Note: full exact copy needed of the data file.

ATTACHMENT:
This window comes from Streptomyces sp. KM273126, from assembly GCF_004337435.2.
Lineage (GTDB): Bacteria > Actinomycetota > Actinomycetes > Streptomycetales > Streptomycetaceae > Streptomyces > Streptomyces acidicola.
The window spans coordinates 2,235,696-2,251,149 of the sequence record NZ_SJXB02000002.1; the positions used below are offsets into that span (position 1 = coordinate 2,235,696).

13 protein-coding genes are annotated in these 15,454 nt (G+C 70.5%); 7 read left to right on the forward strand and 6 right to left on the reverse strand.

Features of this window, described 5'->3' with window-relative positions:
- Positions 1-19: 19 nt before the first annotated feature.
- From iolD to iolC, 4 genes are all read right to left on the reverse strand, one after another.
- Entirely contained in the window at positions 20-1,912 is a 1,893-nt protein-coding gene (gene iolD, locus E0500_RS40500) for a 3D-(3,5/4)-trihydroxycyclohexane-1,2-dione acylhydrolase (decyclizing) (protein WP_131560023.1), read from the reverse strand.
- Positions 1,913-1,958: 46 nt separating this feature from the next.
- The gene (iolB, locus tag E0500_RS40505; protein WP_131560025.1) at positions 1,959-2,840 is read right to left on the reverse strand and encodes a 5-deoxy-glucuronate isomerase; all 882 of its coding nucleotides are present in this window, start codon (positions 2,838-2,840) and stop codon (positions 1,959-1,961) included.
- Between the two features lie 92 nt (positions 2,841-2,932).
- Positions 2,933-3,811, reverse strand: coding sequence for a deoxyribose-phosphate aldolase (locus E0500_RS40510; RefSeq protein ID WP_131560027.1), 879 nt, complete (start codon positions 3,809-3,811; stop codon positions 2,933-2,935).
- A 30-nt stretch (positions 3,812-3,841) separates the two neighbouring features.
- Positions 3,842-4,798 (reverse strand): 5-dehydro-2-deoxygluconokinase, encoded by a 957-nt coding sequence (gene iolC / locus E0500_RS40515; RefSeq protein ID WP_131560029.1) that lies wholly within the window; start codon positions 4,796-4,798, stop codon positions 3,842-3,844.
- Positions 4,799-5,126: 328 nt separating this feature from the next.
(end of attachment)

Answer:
This window comes from Streptomyces sp. KM273126, from assembly GCF_004337435.2.
Lineage (GTDB): Bacteria > Actinomycetota > Actinomycetes > Streptomycetales > Streptomycetaceae > Streptomyces > Streptomyces acidicola.
The window spans coordinates 2,235,696-2,251,149 of the sequence record NZ_SJXB02000002.1; the positions used below are offsets into that span (position 1 = coordinate 2,235,696).

13 protein-coding genes are annotated in these 15,454 nt (G+C 70.5%); 7 read left to right on the forward strand and 6 right to left on the reverse strand.

Features of this window, described 5'->3' with window-relative positions:
- Positions 1-19: 19 nt before the first annotated feature.
- From iolD to iolC, 4 genes are all read right to left on the reverse strand, one after another.
- Entirely contained in the window at positions 20-1,912 is a 1,893-nt protein-coding gene (gene iolD, locus E0500_RS40500) for a 3D-(3,5/4)-trihydroxycyclohexane-1,2-dione acylhydrolase (decyclizing) (protein WP_131560023.1), read from the reverse strand.
- Positions 1,913-1,958: 46 nt separating this feature from the next.
- The gene (iolB, locus tag E0500_RS40505; protein WP_131560025.1) at positions 1,959-2,840 is read right to left on the reverse strand and encodes a 5-deoxy-glucuronate isomerase; all 882 of its coding nucleotides are present in this window, start codon (positions 2,838-2,840) and stop codon (positions 1,959-1,961) included.
- Between the two features lie 92 nt (positions 2,841-2,932).
- Positions 2,933-3,811, reverse strand: coding sequence for a deoxyribose-phosphate aldolase (locus E0500_RS40510; RefSeq protein ID WP_131560027.1), 879 nt, complete (start codon positions 3,809-3,811; stop codon positions 2,933-2,935).
- A 30-nt stretch (positions 3,812-3,841) separates the two neighbouring features.
- Positions 3,842-4,798 (reverse strand): 5-dehydro-2-deoxygluconokinase, encoded by a 957-nt coding sequence (gene iolC / locus E0500_RS40515; RefSeq protein ID WP_131560029.1) that lies wholly within the window; start codon positions 4,796-4,798, stop codon positions 3,842-3,844.
- Positions 4,799-5,126: 328 nt separating this feature from the next.